This table lists the average density of all the planets in our solar system. We could also consider the Sun (average density 1.41 g/cm³) and Pluto (average density 1.88 g/cm³). The densest body (Earth) and the least dense (Saturn) only differ by a factor of less than 8. And if we neglect Saturn, the average density of the next-least-dense planets (Jupiter and Uranus) only differ from the Earth's by about a factor of 4. By contrast, many other solar and planetary properties range over many orders of magnitude. Is there a reason that the density is so uniform (by astronomical standards), considering that the planets' elemental compositions are so different?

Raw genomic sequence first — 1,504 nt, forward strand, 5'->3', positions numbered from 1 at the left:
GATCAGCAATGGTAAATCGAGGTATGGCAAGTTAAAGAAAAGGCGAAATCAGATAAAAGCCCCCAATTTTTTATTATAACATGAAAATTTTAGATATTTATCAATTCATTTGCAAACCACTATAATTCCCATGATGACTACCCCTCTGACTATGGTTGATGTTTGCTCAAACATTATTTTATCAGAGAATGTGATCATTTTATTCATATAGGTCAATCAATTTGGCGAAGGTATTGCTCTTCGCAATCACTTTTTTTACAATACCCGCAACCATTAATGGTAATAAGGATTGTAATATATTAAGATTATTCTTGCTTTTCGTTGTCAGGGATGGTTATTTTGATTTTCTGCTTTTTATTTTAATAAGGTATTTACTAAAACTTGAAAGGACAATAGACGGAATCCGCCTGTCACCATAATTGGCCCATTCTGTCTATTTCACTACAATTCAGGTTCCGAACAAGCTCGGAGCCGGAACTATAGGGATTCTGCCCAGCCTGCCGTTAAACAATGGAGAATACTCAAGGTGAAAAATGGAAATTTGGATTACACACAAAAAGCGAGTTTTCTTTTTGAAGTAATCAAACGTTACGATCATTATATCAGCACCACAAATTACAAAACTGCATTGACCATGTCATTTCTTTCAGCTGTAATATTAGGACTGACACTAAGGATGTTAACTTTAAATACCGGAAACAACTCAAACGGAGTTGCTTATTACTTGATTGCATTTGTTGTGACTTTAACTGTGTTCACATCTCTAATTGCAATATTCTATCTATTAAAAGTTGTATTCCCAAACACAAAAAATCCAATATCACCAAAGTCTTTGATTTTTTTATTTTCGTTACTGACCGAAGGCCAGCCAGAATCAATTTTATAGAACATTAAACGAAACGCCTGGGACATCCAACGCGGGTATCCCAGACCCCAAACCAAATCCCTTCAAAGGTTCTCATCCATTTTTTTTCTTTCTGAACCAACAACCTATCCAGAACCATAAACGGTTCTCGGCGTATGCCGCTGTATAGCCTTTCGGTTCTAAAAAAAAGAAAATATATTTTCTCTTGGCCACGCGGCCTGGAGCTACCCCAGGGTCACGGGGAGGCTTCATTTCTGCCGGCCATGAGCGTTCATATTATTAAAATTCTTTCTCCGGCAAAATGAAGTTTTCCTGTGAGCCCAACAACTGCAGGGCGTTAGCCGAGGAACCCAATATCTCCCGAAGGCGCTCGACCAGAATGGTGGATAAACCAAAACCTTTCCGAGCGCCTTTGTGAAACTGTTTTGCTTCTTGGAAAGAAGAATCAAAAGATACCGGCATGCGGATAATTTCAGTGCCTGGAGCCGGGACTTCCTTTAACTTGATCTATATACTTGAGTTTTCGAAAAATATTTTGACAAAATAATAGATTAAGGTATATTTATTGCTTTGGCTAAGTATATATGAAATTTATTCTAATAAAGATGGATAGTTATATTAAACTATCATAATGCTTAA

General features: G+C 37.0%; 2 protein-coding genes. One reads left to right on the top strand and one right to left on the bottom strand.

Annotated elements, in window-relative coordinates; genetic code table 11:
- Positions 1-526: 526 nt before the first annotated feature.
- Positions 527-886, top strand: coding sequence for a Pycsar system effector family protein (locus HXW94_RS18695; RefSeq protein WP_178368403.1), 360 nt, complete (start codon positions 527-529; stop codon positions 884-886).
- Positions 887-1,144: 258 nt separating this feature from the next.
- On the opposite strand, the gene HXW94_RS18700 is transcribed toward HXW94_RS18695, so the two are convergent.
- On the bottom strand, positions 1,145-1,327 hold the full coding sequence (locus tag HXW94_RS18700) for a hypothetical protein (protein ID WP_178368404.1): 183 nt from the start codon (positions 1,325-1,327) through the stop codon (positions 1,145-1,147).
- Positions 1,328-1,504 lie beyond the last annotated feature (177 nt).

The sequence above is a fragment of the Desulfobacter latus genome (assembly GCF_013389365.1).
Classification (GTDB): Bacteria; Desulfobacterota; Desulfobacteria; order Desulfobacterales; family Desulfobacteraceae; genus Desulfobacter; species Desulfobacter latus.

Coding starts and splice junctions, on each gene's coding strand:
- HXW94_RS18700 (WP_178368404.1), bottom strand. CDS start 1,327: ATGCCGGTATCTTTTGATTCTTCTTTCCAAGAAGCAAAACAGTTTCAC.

All the planets and the Sun formed from the same protoplanetary disk, which explains why most of them have similar angular momentum (i.e. orbital and rotational) directions. But I don't see why this would lead to a uniform density. The rocky planets are made of elements that are fairly incompressible (both under pressure and temperature changes), so I can understand why their densities are quite uniform, but I would have expected the gas giants' densities to be highly sensitive to the planet's size and temperature, since the density of an ideal gas is proportional to its pressure (determined by the planet's total mass) divided by its temperature. Moreover, I would have thought that by far the most important factor determining a planet's properties is its distance from the Sun, but the density seems to depend quite non-monotonically on that distance - e.g. Saturn has only half the density of both its closer and its farther neighbor relative to the Sun.